Sociology, Department of
Research by Bureaucracy: Hattie Plum Williams and the National Commission on Law Observance and Enforcement, 1929-1931
Date of this Version
Hill, Michael R. 1988. “Research by Bureaucracy: Hattie Plum Williams and the National Commission on Law Observance and Enforcement, 1929-1931.” (Special Issue on the History of Nebraska Sociology). Mid-American Review of Sociology 13 (2): 69-84.
This paper explores the bureaucratized research activities (1929-1931) of the National Commission on Law Observance and Enforcement (NCLOE) from the perspective of Hattie Plum Williams' sociobiographical experience. Williams was a doctoral student of George E. Howard and earned her Ph.D. in 1915 -- the ftrst doctorate in sociology awarded by the University of Nebraska. That same year, she joined the Nebraska faculty and eventually became Chair of the Department (1922-1928).2 In 1931, at age 53, this full professor was called upon be an unpaid fieldworker, gathering data according to rigid protocols stipulated by the NCLOE. Archival reconstruction of Williams' "view from the bottom" of the university and NCLOE bureaucracies is the special focus of this paper. This perspective purposefully opens the disciplinary record to examine a neglected woman's work in sociology (Long 1987).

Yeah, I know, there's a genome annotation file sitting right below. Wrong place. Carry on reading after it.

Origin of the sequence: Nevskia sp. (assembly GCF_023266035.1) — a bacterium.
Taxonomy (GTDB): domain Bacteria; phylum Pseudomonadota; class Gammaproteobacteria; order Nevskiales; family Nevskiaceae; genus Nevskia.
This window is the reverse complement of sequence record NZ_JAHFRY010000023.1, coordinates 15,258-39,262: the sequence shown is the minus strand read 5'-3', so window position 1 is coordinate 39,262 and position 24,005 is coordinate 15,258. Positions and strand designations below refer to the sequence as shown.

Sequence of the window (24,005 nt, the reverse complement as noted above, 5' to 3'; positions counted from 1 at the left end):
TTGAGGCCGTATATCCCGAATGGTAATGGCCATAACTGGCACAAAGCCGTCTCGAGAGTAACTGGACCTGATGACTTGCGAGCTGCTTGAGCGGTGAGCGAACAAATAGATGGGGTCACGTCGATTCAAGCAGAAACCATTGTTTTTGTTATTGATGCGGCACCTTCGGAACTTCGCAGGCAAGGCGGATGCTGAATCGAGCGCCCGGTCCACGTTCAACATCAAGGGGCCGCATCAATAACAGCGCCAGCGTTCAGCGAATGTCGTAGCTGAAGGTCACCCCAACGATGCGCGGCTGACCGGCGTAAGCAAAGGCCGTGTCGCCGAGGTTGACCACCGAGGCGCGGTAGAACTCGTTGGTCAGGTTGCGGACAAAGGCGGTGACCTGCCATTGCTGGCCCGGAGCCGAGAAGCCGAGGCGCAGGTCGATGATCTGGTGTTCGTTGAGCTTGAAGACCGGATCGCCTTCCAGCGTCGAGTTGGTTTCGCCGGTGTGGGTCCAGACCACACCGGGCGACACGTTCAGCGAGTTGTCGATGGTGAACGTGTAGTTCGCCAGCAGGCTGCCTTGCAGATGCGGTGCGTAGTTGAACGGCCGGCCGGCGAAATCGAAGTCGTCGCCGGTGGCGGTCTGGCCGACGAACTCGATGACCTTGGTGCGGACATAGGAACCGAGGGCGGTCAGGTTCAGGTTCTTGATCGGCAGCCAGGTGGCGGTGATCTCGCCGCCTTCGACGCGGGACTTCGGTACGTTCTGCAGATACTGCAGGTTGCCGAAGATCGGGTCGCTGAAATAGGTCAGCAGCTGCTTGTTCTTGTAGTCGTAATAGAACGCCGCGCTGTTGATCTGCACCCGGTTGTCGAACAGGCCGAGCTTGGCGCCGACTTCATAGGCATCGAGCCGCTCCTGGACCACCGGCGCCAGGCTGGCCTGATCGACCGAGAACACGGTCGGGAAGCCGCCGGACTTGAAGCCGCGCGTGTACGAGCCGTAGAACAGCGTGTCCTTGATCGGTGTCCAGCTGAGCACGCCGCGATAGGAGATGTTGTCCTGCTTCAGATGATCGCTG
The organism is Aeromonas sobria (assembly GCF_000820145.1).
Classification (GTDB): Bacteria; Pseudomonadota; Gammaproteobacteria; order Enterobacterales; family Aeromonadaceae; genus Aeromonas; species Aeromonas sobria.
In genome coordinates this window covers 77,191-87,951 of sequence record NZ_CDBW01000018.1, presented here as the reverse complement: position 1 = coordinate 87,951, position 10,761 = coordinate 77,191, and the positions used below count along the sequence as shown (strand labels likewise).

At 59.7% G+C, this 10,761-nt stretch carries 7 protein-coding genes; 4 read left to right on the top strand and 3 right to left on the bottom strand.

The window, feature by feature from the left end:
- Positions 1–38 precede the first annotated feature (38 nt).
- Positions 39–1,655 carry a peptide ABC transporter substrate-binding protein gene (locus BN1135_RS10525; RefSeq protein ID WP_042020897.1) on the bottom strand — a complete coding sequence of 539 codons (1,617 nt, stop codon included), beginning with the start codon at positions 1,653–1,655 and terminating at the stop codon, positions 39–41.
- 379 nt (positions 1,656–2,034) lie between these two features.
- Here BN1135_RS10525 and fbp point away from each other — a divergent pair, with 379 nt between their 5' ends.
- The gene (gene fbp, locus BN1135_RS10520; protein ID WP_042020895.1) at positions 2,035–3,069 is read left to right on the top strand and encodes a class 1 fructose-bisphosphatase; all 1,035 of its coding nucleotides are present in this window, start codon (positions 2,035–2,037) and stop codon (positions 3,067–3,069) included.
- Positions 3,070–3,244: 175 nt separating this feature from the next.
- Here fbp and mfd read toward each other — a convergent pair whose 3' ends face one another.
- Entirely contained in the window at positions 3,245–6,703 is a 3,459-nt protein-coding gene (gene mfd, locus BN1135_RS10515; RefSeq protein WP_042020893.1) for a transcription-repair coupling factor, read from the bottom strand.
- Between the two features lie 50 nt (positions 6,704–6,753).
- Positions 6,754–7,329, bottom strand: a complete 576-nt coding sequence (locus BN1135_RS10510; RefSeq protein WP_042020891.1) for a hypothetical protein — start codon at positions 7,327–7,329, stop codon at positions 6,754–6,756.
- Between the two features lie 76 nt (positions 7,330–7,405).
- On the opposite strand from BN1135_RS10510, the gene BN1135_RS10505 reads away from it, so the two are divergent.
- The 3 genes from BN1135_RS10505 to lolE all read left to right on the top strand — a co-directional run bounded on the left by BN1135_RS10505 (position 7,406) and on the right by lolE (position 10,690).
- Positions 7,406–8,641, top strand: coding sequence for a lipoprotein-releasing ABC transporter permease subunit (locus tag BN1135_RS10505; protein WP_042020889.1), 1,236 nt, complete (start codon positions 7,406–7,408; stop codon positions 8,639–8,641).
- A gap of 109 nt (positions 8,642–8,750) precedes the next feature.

Copyright 1988 Michael R. Hill